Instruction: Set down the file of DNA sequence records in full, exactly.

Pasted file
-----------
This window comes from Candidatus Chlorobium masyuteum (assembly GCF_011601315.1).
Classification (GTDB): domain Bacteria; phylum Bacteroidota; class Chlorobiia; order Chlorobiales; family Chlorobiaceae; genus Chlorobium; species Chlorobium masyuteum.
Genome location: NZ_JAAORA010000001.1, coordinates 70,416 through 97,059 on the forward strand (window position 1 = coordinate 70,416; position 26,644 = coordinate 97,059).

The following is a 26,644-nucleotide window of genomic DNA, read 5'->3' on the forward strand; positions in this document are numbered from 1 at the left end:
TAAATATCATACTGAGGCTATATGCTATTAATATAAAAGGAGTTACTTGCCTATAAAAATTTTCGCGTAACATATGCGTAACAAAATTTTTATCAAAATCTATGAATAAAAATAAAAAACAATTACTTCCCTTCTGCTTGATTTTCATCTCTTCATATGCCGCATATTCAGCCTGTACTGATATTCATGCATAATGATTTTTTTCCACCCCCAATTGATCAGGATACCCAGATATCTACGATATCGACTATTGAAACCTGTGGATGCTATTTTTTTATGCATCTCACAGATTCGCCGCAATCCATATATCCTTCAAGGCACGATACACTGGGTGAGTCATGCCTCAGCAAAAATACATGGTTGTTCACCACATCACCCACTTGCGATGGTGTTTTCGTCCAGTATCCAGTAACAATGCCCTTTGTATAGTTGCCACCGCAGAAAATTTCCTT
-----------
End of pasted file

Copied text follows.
This window comes from Candidatus Chlorobium masyuteum (assembly GCF_011601315.1).
Classification (GTDB): domain Bacteria; phylum Bacteroidota; class Chlorobiia; order Chlorobiales; family Chlorobiaceae; genus Chlorobium; species Chlorobium masyuteum.
Genome location: NZ_JAAORA010000001.1, coordinates 70,416 through 97,059 on the forward strand (window position 1 = coordinate 70,416; position 26,644 = coordinate 97,059).

The following is a 26,644-nucleotide window of genomic DNA, read 5'->3' on the forward strand; positions in this document are numbered from 1 at the left end:
TAAATATCATACTGAGGCTATATGCTATTAATATAAAAGGAGTTACTTGCCTATAAAAATTTTCGCGTAACATATGCGTAACAAAATTTTTATCAAAATCTATGAATAAAAATAAAAAACAATTACTTCCCTTCTGCTTGATTTTCATCTCTTCATATGCCGCATATTCAGCCTGTACTGATATTCATGCATAATGATTTTTTTCCACCCCCAATTGATCAGGATACCCAGATATCTACGATATCGACTATTGAAACCTGTGGATGCTATTTTTTTATGCATCTCACAGATTCGCCGCAATCCATATATCCTTCAAGGCACGATACACTGGGTGAGTCATGCCTCAGCAAAAATACATGGTTGTTCACCACATCACCCACTTGCGATGGTGTTTTCGTCCAGTATCCAGTAACAATGCCCTTTGTATAGTTGCCACCGCAGAAAATTTCCTT